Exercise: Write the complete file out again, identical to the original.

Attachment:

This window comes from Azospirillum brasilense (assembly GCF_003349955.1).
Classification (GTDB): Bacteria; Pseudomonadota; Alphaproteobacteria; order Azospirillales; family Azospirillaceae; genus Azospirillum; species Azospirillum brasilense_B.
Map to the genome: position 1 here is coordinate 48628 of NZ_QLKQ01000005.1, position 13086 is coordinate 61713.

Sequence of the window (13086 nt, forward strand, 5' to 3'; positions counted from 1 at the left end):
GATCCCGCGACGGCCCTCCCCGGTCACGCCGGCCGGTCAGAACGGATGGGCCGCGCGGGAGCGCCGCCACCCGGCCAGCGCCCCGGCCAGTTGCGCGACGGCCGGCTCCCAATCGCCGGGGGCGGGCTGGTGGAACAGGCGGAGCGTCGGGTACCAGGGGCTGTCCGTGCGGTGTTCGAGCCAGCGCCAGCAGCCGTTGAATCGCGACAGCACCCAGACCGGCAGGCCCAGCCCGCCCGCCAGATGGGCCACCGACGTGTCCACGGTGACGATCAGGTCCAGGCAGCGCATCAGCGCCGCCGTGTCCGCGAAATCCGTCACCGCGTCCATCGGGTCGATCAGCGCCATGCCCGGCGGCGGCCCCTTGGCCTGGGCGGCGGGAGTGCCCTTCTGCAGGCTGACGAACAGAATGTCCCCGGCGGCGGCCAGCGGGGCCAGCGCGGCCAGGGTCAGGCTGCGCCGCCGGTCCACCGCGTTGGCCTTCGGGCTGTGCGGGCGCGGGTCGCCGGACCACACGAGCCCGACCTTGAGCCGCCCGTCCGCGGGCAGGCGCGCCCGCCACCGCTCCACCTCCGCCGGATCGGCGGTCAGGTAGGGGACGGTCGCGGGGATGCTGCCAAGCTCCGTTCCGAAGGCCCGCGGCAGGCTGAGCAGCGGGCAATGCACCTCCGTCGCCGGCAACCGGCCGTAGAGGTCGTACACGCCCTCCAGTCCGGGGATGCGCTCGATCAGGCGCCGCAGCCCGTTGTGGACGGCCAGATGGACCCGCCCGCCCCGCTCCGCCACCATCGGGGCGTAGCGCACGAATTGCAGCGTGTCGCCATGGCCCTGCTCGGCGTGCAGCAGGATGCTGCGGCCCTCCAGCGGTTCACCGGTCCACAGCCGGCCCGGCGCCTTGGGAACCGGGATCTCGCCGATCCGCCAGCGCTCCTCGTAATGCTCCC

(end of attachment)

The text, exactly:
This window comes from Azospirillum brasilense (assembly GCF_003349955.1).
Classification (GTDB): Bacteria; Pseudomonadota; Alphaproteobacteria; order Azospirillales; family Azospirillaceae; genus Azospirillum; species Azospirillum brasilense_B.
Map to the genome: position 1 here is coordinate 48628 of NZ_QLKQ01000005.1, position 13086 is coordinate 61713.

Sequence of the window (13086 nt, forward strand, 5' to 3'; positions counted from 1 at the left end):
GATCCCGCGACGGCCCTCCCCGGTCACGCCGGCCGGTCAGAACGGATGGGCCGCGCGGGAGCGCCGCCACCCGGCCAGCGCCCCGGCCAGTTGCGCGACGGCCGGCTCCCAATCGCCGGGGGCGGGCTGGTGGAACAGGCGGAGCGTCGGGTACCAGGGGCTGTCCGTGCGGTGTTCGAGCCAGCGCCAGCAGCCGTTGAATCGCGACAGCACCCAGACCGGCAGGCCCAGCCCGCCCGCCAGATGGGCCACCGACGTGTCCACGGTGACGATCAGGTCCAGGCAGCGCATCAGCGCCGCCGTGTCCGCGAAATCCGTCACCGCGTCCATCGGGTCGATCAGCGCCATGCCCGGCGGCGGCCCCTTGGCCTGGGCGGCGGGAGTGCCCTTCTGCAGGCTGACGAACAGAATGTCCCCGGCGGCGGCCAGCGGGGCCAGCGCGGCCAGGGTCAGGCTGCGCCGCCGGTCCACCGCGTTGGCCTTCGGGCTGTGCGGGCGCGGGTCGCCGGACCACACGAGCCCGACCTTGAGCCGCCCGTCCGCGGGCAGGCGCGCCCGCCACCGCTCCACCTCCGCCGGATCGGCGGTCAGGTAGGGGACGGTCGCGGGGATGCTGCCAAGCTCCGTTCCGAAGGCCCGCGGCAGGCTGAGCAGCGGGCAATGCACCTCCGTCGCCGGCAACCGGCCGTAGAGGTCGTACACGCCCTCCAGTCCGGGGATGCGCTCGATCAGGCGCCGCAGCCCGTTGTGGACGGCCAGATGGACCCGCCCGCCCCGCTCCGCCACCATCGGGGCGTAGCGCACGAATTGCAGCGTGTCGCCATGGCCCTGCTCGGCGTGCAGCAGGATGCTGCGGCCCTCCAGCGGTTCACCGGTCCACAGCCGGCCCGGCGCCTTGGGAACCGGGATCTCGCCGATCCGCCAGCGCTCCTCGTAATGCTCCC